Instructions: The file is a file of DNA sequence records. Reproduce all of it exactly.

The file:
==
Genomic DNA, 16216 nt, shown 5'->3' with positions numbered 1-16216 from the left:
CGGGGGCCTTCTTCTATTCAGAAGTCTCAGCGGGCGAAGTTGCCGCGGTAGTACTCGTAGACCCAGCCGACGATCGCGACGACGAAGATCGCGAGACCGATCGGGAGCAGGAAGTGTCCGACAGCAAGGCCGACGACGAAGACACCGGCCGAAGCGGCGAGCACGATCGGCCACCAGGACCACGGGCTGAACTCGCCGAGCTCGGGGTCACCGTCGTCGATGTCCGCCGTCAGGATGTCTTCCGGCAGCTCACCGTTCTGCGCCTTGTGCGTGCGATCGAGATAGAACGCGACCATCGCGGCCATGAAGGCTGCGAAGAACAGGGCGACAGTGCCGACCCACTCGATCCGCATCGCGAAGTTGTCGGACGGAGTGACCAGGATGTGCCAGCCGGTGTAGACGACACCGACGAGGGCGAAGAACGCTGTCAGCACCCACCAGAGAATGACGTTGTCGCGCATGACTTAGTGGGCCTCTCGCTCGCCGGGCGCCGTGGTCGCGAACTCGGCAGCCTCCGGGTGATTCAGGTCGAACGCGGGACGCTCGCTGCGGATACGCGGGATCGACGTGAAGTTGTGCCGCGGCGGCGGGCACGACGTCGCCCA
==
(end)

Genomic DNA, 16216 nt, shown 5'->3' with positions numbered 1-16216 from the left:
CGGGGGCCTTCTTCTATTCAGAAGTCTCAGCGGGCGAAGTTGCCGCGGTAGTACTCGTAGACCCAGCCGACGATCGCGACGACGAAGATCGCGAGACCGATCGGGAGCAGGAAGTGTCCGACAGCAAGGCCGACGACGAAGACACCGGCCGAAGCGGCGAGCACGATCGGCCACCAGGACCACGGGCTGAACTCGCCGAGCTCGGGGTCACCGTCGTCGATGTCCGCCGTCAGGATGTCTTCCGGCAGCTCACCGTTCTGCGCCTTGTGCGTGCGATCGAGATAGAACGCGACCATCGCGGCCATGAAGGCTGCGAAGAACAGGGCGACAGTGCCGACCCACTCGATCCGCATCGCGAAGTTGTCGGACGGAGTGACCAGGATGTGCCAGCCGGTGTAGACGACACCGACGAGGGCGAAGAACGCTGTCAGCACCCACCAGAGAATGACGTTGTCGCGCATGACTTAGTGGGCCTCTCGCTCGCCGGGCGCCGTGGTCGCGAACTCGGCAGCCTCCGGGTGATTCAGGTCGAACGCGGGACGCTCGCTGCGGATACGCGGGATCGACGTGAAGTTGTGCCGCGGCGGCGGGCACGACGTCGCCCA